"I really wondered whether that was going to work at that location."
He was surprised at the turnout it produced nearly every day since; the South Y serves 5,000 youngsters.
The South Y at 3405 S. Meridian has done so well that planners now want to spend an additional $2 million adding turf fields, parking and lighted baseball fields. They think they can easily bring in another 2,000 to 3,000 kids.
Part of this expansion has already started: a large turf field for soccer and football, reorganized baseball fields and expanded parking will be done by March.
East side, indoor
The Y hasn't found a location for it yet, but they know they need to put another YMCA facility close to where a lot of new houses are going up and where population numbers are increasing.
They want $6 million for a 50,000-square-foot indoor sports center: eight hardwood courts, spectator seating, concession stands and a training center. They think they can serve 5,000 youngsters not currently served by other Y locations.
Planners said they are troubled by national studies showing that most kids stop sports and recreation by age 10, in part because of the popularity of idle pastimes and in part because they've got nowhere to play.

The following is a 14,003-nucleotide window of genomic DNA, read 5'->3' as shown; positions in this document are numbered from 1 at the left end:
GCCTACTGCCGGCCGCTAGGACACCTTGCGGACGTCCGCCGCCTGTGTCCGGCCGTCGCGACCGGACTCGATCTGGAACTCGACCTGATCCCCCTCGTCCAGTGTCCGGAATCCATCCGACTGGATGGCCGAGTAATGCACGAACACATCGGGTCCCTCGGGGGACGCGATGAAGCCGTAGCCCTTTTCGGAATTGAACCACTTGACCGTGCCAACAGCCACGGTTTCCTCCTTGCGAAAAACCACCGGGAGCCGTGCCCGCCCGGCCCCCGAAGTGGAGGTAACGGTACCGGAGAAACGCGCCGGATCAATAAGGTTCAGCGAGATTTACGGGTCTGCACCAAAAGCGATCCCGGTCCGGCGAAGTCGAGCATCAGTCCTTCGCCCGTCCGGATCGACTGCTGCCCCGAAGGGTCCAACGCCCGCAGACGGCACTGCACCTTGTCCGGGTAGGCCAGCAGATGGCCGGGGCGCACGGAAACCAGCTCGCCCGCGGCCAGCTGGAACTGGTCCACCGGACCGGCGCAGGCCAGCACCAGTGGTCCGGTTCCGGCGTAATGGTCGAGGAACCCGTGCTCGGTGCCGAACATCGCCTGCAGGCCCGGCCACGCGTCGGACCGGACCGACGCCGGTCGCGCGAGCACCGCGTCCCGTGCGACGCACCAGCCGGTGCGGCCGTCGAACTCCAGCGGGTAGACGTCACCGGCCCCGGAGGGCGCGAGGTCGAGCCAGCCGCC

The cost: $6 million
East side, outdoor
No location for this one yet either, but Y planners want to find a good location on the east side of Wichita, preferably one with 50 acres of land for two large turf fields, where they could install a big outdoor complex. It also would include six baseball fields, concession stands and parking.
The cost: $3 million to $5 million
Plans would include expanding the lake, getting more horses for the equestrian program, a new equestrian center, a more scenic camp entrance, expanded walking trails and a new storm shelter. Work already has begun on the pond expansion and storm shelter and should be completed by June 1.
Camp Hyde, a 125-acre camp southwest of Wichita near Viola has served youngsters since 1924. It has horses, a climbing tower, outdoor pool and a lodge. It serves youngsters in the summer and rental groups in the fall and spring.
Expansion cost: $2.5 million to $3 million